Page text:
AME 40:103-114 (2005)  -  doi:10.3354/ame040103

Isolation and preliminary characterisation of a small nuclear inclusion virus infecting the diatom Chaetoceros cf. gracilis

Y. Bettarel1,*, J. Kan2, K. Wang2, K. E. Williamson3, S. Cooney4, S. Ribblett4, F. Chen2, K. E. Wommack3, D. W. Coats4

1Institut de Recherche pour le Développement, Centre de Bel Air, BP 1386, Dakar, Senegal
2Center of Marine Biotechnology, University of Maryland, 701 Pratt Street, Baltimore, Maryland 21202, USA
3Delaware Biotechnology Institute, 15 Innovation Way, Newark, Delaware 19711, USA
4Smithsonian Environmental Research Center, 647 Contees Wharf Road, PO Box 28, Edgewater, Maryland 21037, USA

ABSTRACT: A novel virus (Chaetoceros nuclear inclusion virus: CspNIV) causing lysis of a culture of the diatom Chaetoceros cf. gracilis was isolated from the Chesapeake Bay, USA, in April 2003. Transmission electron microscopy of ultrathin sections of infected C. cf. gracilis revealed that CspNIV proliferates within the nucleus and forms paracrystalline arrays corresponding to the alignment of icosahedral viral particles of about 25 nm diameter. CspNIV shows some strong similarities with Heterosigma akashiwo nuclear inclusion virus (HaNIV) (cf. Lawrence et al. 2001; J Phycol 37: 216–222). The latent period of CspNIV is <24 h. The most widespread occurrence of Chaetoceros viruses in Chesapeake Bay was recorded in April 2003, ca. 1 mo after the winter-spring Chaetoceros bloom. However, results indicate that CspNIV remains infectious in surface water of the bay no longer than 1 mo after the disappearance of its host. Thus, our results reinforce the idea that microalgae are also sensitive to viruses other than those belonging to the family Phycodnaviridae. Furthermore, discovery and initial description of the infection process and ecology of CspNIV expands the breadth of phytoplankton shown to be susceptible to viral attack to include a ubiquitous diatom genera.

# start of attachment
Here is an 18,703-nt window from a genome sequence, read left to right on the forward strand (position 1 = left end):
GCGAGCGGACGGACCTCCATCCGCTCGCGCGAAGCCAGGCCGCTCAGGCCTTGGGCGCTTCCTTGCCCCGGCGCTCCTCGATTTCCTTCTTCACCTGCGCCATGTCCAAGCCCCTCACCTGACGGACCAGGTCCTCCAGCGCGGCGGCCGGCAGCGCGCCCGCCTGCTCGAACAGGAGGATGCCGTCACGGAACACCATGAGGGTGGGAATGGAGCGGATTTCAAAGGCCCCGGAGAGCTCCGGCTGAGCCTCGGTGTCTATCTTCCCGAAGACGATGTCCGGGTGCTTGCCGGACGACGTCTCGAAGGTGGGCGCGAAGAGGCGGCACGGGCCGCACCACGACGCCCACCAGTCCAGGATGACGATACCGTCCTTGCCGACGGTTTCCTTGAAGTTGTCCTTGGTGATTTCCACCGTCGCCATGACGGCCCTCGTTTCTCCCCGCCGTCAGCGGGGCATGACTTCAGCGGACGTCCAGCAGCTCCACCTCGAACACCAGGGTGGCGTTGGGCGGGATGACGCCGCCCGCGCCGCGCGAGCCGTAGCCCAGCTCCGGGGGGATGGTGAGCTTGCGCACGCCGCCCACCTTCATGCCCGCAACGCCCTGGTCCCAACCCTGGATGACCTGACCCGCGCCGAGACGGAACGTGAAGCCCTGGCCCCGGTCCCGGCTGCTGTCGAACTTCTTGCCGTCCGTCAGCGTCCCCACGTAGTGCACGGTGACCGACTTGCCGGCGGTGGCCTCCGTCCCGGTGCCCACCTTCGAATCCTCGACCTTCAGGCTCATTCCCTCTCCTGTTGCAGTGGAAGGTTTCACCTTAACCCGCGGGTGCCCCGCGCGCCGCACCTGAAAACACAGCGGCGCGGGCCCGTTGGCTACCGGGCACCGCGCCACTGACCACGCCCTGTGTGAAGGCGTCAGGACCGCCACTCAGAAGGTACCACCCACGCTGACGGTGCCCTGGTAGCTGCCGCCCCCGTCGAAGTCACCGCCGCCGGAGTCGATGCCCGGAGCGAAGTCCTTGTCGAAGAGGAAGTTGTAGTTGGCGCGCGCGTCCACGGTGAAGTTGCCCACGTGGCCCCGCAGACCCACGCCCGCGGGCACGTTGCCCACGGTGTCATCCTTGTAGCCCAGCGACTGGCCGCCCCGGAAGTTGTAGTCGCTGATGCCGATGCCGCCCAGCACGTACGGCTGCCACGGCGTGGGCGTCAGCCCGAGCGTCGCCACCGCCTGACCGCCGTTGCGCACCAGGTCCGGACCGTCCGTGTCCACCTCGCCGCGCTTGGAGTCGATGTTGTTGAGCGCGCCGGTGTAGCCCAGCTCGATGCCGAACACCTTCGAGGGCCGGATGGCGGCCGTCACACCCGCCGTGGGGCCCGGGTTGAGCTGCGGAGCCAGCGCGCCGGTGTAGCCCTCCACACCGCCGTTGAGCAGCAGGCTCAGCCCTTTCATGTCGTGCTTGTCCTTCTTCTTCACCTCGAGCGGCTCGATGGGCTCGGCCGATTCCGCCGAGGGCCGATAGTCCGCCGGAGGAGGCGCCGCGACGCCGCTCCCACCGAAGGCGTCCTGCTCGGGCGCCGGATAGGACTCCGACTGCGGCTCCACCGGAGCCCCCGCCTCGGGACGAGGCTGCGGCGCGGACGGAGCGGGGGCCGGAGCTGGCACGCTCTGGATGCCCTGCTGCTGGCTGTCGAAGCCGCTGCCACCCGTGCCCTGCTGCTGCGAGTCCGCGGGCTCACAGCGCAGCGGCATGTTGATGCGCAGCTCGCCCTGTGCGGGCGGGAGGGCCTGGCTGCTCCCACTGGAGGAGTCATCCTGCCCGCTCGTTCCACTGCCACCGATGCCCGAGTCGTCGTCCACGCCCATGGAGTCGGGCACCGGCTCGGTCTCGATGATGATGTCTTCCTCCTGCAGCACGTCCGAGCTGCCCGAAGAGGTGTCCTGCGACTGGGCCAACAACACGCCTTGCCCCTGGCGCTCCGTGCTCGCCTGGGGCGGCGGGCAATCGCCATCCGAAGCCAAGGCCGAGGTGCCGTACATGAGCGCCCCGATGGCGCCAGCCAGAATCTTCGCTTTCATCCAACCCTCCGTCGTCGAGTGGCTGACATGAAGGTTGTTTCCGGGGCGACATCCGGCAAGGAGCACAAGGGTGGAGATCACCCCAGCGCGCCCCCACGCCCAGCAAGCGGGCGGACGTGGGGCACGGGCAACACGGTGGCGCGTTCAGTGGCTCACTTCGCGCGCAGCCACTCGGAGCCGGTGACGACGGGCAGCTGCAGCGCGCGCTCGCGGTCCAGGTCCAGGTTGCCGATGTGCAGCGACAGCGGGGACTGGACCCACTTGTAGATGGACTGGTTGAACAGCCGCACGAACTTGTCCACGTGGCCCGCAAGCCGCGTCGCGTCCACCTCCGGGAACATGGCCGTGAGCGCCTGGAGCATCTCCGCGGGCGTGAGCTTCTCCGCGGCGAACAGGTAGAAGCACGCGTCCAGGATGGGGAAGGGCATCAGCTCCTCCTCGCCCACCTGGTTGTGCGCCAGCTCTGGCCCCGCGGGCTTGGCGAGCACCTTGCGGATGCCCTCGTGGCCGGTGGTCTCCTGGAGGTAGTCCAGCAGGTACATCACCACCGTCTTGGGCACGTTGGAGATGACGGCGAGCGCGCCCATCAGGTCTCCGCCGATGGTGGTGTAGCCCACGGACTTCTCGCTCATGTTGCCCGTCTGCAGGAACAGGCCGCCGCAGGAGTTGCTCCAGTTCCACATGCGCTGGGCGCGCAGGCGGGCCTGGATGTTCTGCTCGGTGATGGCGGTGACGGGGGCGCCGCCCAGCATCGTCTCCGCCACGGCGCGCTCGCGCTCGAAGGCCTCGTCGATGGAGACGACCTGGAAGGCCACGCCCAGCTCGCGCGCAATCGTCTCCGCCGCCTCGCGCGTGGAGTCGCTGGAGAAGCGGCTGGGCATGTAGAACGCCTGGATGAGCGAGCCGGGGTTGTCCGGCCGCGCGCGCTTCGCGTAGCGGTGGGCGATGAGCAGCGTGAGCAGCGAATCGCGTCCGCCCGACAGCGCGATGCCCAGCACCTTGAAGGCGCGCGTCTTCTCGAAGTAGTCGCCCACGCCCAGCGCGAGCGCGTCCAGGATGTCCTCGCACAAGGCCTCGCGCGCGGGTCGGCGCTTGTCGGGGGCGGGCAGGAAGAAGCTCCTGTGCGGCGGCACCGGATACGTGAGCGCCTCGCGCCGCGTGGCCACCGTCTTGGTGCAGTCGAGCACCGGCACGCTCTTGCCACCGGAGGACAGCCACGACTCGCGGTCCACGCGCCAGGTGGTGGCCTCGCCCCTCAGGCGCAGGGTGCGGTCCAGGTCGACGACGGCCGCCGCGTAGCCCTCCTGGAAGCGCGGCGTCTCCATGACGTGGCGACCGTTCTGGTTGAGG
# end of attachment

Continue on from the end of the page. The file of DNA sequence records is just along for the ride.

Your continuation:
KEY WORDS: Virus · Diatom · Phytoplankton · Infectivity · Chesapeake Bay


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